SAN ANTONIO, Tex.–Daily chlorhexidine gluconate (CHG) bathing on all patients with ports and tunneled catheters decreased the rates of central line bloodstream infections (CLABSI) on an inpatient oncology unit, a study presented at the ONS 41st Annual Congress has shown.1
“CLABSI is a preventable adverse event that affects quality of life, causes economic burden on the patient and health care system, and may even result in death,” said Helen Jackson, MSN, APRN-CNS, GCNS-BC, a clinical nurse specialist at Nebraska Methodist Hospital in Omaha. “Prevention of CLABSI should be a front-line focus for any oncology unit.
In 2013 and the beginning of 2014, the oncology unit at Nebraska Methodist Hospital implemented many evidence-based interventions, including: the use of alcohol permeated caps; a 2-person blood draw process; the use of neutral displaced injection caps; and the creation of an IV team to access all ports and do all dressing changes.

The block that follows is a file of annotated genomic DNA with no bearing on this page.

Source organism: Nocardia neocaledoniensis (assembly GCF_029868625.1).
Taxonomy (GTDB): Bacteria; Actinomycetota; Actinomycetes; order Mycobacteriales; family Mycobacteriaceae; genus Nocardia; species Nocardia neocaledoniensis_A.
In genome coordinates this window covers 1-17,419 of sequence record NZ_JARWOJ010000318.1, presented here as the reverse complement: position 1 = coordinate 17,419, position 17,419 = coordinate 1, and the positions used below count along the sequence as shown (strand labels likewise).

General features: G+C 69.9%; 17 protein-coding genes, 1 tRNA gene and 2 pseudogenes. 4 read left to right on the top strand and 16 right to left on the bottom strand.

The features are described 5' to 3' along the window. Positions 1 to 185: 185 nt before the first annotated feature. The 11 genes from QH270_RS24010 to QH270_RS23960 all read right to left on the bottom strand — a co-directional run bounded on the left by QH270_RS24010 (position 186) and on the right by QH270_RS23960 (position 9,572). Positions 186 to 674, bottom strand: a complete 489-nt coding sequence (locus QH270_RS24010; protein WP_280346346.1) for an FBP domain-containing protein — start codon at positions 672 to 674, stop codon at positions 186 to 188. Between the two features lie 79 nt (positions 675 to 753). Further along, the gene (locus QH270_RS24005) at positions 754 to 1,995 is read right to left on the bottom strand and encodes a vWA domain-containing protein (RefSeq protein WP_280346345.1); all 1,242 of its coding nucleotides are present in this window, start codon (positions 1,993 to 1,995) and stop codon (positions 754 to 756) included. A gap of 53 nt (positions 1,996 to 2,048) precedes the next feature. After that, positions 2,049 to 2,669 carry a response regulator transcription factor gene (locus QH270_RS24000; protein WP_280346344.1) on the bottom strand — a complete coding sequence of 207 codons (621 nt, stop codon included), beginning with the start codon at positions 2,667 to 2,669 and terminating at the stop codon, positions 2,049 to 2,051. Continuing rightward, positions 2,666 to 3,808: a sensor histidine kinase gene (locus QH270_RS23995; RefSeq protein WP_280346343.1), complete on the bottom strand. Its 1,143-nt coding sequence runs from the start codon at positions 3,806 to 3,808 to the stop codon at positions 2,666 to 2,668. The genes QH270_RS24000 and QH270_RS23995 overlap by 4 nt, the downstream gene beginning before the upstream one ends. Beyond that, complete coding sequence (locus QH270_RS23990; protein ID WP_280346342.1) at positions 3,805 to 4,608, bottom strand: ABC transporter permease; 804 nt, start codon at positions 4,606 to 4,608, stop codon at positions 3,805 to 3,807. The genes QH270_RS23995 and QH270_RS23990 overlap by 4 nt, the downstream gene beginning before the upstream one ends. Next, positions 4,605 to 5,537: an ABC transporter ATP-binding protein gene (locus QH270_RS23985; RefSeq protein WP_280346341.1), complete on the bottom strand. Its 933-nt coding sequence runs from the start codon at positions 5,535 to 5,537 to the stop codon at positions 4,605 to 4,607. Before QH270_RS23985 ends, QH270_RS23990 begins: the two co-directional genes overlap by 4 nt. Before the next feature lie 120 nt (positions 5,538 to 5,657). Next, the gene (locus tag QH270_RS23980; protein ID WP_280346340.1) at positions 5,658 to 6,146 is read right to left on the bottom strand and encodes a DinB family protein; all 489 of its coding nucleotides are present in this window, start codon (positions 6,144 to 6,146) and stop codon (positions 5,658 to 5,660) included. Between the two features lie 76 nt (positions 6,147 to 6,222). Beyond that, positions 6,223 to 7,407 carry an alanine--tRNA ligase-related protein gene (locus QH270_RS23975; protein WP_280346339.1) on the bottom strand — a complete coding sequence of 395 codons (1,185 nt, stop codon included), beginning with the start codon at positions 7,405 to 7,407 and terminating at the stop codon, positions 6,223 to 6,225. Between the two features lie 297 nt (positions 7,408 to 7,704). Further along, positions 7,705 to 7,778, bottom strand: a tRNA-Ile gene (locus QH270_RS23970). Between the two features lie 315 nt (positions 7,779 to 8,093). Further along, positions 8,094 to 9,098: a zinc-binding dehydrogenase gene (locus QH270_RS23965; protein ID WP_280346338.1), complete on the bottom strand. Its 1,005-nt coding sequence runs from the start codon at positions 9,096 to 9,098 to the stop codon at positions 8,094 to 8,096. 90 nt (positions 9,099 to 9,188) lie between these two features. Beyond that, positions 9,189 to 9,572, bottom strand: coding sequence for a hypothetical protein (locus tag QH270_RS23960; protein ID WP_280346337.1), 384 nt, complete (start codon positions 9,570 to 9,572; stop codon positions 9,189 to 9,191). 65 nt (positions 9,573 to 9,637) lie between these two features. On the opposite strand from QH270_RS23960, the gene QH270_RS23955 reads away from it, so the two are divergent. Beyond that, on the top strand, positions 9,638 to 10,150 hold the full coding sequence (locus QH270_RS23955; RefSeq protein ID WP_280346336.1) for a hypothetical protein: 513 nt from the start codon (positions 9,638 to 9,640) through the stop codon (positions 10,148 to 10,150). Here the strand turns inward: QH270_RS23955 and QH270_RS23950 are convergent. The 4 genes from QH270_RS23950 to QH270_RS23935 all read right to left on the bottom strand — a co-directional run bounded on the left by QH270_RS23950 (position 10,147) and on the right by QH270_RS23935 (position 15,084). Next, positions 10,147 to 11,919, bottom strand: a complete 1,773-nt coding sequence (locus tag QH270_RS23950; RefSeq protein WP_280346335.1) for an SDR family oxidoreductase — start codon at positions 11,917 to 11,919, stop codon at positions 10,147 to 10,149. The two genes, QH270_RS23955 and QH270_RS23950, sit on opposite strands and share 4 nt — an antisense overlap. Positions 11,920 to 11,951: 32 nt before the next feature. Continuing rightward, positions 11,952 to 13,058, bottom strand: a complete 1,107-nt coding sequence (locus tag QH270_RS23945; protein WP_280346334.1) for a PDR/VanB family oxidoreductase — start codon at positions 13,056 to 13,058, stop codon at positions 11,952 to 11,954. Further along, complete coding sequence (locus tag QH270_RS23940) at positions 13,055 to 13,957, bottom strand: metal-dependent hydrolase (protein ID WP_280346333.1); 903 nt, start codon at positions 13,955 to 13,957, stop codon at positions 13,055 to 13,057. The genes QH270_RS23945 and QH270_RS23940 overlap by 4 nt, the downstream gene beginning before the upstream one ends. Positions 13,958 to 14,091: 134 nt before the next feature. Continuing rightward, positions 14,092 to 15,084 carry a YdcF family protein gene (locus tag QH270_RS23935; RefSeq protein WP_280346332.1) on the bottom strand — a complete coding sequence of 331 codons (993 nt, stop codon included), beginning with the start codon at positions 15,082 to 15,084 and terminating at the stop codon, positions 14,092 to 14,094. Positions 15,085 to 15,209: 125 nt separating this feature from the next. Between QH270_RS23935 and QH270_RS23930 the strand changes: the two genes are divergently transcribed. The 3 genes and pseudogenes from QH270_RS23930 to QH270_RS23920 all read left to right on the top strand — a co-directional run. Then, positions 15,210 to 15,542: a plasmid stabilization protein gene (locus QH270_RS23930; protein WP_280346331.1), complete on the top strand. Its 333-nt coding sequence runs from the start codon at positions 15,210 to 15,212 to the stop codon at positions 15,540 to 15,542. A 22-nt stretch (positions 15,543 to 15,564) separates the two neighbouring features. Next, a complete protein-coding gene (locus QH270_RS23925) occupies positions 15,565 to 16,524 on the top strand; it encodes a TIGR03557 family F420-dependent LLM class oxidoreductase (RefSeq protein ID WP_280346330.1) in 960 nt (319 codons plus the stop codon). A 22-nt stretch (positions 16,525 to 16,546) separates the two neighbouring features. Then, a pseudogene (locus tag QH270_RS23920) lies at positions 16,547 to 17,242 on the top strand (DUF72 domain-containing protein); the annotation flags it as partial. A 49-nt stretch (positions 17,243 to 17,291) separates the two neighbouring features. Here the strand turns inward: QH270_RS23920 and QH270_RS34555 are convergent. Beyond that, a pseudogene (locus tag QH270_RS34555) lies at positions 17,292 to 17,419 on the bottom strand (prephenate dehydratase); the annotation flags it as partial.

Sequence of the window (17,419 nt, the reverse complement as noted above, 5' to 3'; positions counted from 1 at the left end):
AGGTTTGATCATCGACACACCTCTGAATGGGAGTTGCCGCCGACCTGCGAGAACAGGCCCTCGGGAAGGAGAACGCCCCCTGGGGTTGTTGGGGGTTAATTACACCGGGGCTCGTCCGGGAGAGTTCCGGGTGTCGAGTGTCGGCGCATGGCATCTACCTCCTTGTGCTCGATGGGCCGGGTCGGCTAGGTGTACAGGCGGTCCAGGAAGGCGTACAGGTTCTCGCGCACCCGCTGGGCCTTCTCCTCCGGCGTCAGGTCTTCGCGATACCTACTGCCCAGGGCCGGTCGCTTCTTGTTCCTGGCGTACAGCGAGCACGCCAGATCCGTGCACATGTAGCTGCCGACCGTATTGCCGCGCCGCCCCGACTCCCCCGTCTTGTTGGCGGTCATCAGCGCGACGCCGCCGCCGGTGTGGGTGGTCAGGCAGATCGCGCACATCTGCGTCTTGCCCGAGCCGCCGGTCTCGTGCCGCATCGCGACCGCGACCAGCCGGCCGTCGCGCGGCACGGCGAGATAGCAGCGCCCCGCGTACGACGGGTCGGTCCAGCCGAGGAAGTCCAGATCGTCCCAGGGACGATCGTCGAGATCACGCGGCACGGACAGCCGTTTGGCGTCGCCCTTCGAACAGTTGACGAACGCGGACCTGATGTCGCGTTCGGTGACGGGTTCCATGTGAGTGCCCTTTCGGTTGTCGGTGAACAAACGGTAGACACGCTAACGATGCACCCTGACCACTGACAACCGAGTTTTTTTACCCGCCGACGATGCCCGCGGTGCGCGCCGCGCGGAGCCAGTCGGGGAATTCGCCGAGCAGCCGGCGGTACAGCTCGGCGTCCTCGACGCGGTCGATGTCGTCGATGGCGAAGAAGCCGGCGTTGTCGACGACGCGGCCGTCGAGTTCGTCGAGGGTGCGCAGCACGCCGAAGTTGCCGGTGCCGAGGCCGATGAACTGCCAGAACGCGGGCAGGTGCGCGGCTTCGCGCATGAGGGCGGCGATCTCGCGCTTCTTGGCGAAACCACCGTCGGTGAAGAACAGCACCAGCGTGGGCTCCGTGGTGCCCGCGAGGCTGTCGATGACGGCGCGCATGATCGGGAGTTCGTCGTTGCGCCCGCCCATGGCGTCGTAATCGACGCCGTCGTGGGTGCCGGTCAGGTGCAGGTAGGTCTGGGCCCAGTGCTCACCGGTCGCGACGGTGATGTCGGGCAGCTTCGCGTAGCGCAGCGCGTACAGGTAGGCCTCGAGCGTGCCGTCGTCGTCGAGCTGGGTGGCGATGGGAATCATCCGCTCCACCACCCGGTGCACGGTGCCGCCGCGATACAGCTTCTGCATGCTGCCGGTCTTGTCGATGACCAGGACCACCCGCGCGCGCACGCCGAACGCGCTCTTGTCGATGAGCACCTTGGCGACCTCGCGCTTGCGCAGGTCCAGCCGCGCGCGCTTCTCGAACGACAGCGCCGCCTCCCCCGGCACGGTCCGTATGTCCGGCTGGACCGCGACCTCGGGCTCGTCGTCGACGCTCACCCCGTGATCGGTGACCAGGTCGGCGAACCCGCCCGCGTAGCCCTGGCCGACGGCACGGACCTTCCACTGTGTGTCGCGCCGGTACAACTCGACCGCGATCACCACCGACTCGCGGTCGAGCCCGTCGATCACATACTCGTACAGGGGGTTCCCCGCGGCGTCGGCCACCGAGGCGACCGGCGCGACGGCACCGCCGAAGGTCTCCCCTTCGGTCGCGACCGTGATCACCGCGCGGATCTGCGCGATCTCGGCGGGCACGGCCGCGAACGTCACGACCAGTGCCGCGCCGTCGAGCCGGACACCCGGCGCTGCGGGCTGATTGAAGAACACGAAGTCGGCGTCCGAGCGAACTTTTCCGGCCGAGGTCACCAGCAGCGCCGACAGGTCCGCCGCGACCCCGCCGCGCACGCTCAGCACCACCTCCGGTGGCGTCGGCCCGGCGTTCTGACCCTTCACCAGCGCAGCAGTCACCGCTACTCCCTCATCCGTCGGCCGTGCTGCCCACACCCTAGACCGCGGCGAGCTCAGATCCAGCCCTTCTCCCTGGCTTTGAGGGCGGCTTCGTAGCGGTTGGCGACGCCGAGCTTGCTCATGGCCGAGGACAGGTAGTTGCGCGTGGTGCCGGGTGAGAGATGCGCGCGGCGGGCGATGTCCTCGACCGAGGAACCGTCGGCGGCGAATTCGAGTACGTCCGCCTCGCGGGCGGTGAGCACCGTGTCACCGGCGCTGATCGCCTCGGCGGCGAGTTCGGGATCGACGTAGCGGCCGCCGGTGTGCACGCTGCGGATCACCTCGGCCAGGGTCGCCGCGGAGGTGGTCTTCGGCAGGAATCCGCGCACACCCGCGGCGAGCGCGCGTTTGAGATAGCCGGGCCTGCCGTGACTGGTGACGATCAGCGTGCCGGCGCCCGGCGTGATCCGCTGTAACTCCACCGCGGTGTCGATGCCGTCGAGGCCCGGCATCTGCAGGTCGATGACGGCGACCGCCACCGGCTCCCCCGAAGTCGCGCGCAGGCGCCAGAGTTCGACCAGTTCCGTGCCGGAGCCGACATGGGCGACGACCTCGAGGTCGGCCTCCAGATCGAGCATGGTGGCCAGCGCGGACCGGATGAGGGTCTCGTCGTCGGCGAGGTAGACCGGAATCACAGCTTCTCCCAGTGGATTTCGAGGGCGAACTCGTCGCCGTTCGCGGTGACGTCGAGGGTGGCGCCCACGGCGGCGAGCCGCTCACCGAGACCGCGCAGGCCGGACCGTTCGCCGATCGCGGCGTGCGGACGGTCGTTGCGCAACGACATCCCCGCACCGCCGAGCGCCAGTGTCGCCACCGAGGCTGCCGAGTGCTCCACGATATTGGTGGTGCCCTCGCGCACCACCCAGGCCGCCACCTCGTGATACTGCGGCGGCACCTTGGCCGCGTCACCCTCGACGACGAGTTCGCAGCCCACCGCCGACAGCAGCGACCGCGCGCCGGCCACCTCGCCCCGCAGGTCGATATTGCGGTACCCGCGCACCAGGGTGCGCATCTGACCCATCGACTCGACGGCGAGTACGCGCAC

Then in August 2014, daily CHG bathing of all patients with ports and tunneled catheters was implemented. Two nursing assistants were recruited to champion CHG bathing and staff participated in individual meetings to discuss the change. The transition ultimately took approximately 3 months to become daily practice for all nursing staff on the oncology unit.
Since the implementation of daily CHG bathing, there have only been 5 CLABSI. Of those, 1 was a PICC, 1 was gut epithelial disruption and translocation, 1 was associated oropharyngeal translocation, 1 was gram-positive staphylococcus, and 1 was associated with yeast/mold. There have been no CLABSI on the oncology unit as of April 15, 2016.
Because of the positive outcome, this practice was adopted throughout the hospital for all central lines.
1. Jackson H. Chlorhexidine gluconate (CHG) bathing for port and tunneled catheter patients. Oral presentation at: 2016 Oncology Nursing Society Annual Congress; April 28-May 1, 2016; San Antonio, TX.